A little bit of trigonometry...
Some theoretical elements can allow us to
better understand needs and constraints to consider for the
realization of a spectrohéliographe:
 Angular dispersion of a reflective grating :
sin(α) = k . λ / (2 . p)
 Linear dispersion in the spectrum plane :
D = p . cos(α) / (k . f)
 Resolving power :
R = k . N
 Spectral resolution :
Dl = λ / R
with :
α = diffraction angle (in rd)
f = focal length of the camera lens (in mm)
k = order of spectrum
λ = wavelength (en nm)
N = total number of grooves of the grating
p = groove spacing of the grating = 1000000/number of grooves per mm (in nm)
R = resolving power of the grating
 example:
For a 1200 gr/mm grating enlightened perpendicularly to the
surface, the wavelength of the Ha line is diffracted in the
first order according to an angle of :
a = arcsin( 656.3 /(2 x 1000000/1200) ) = 0.4047 rd = 23° 11',4
With a 500 mm f.l. camera, the linear dispersion is :
d = 1000000/1200 . cos(0.4047) / (1 . 500) = 1.5 nm/mm
A 30 mm aside grating has, in 1st order, a resolving power :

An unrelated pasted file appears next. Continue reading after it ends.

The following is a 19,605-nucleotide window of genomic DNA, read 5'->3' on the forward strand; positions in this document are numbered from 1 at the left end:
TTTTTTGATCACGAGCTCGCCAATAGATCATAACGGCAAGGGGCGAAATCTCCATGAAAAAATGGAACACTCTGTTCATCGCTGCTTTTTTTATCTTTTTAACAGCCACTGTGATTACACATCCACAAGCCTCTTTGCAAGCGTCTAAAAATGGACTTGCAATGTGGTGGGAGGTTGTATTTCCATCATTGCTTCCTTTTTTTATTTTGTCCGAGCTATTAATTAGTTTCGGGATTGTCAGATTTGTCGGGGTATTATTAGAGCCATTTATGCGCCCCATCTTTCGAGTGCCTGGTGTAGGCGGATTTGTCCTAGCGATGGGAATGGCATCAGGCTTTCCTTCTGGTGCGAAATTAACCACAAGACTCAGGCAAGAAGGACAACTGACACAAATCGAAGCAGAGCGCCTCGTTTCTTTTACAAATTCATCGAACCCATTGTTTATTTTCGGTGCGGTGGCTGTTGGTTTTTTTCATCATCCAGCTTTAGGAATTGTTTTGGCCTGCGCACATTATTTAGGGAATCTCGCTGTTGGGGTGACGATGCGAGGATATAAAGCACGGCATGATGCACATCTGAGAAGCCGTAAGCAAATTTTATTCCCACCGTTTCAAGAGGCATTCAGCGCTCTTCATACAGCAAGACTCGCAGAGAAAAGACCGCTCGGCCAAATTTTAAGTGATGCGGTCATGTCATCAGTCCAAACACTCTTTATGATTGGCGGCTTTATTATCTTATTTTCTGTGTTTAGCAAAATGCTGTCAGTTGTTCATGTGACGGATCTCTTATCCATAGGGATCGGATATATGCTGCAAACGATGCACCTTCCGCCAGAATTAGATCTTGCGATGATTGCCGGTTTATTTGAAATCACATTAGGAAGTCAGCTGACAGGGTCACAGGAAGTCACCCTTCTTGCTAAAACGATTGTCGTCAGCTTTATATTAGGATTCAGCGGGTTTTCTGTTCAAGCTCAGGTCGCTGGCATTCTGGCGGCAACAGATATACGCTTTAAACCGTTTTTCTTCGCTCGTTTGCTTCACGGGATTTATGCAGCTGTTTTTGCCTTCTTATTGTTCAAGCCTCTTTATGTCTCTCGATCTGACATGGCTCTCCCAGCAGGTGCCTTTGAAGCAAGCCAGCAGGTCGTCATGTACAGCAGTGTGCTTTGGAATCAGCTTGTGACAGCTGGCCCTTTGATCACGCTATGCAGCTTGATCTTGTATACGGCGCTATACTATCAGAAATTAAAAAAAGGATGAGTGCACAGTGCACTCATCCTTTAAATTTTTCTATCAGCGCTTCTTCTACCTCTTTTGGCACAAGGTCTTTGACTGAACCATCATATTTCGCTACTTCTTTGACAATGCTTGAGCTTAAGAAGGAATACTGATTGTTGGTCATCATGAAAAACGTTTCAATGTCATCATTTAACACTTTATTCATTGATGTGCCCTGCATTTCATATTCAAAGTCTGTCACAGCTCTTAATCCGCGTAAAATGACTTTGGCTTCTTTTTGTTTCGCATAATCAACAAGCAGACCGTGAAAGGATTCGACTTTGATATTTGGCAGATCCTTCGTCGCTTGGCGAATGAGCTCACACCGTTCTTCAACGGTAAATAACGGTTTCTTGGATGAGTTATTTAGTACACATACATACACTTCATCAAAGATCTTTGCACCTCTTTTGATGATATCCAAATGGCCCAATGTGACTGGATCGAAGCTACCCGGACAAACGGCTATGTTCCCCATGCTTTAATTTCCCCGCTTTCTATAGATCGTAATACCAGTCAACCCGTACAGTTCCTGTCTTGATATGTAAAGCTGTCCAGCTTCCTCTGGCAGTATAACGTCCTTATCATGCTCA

R = 1 . 1200 . 30 = 36000
At this wavelength, one can resolve, in theory, two lines separated by :
656.3 / 36000 = 0.018 nm
See this page for more informations about gratings
... geometry ...
Here is a layout of spectroheliograph :
 Lens of telescope : Aperture D1 and focal length F1
 Collimator : Aperture D2 and focal lengthF2
 Camera lens : ApertureD3 and focal lengthF3
 Width of the entrance slit : S
 Width of the grating : C
The telescope gives a Sun image diametre = F1 . tg(alpha) with alpha = apparent angle of the Sun, about 1/2 degree.
focus plane of telescope, focus plane of collimator and entrance slit are merged.
The spectrograph gives a magnification of this image = F3/F2 . It is possible
to magnify or to reduce the size of the solar image on the sensor. Width of the
entrance slit image varying in the same ratio, it may be interesting to use long
f.l. F1 and F2 with a rather large slit, and to reduce final image with F3 if
the sensor is small. In the case of Littrow mount (collimator and camera are
the same), magnification is obviously = 1.
The grating must be totally illuminated to obtain maximum resolving power. this
implies to use a collimateur with aperture D2 = 1,414 C or greater. If you have
only a 40 mm aperture collimator, a 1 pouce width grating is sufficient. This
lens must also be illuminated in the same ratio (1.414 C) by the beam comming
from the entrance slit of the spectro . We can see that, aroud the slit, the
incident and emerging angles are equals (in yellow) and the F2/D2 ratio must
be equal to F1/D1 (or smaller).
Camera lens must have the same aperture D3 than D2.
... and a spectroheliocomputer (use mm)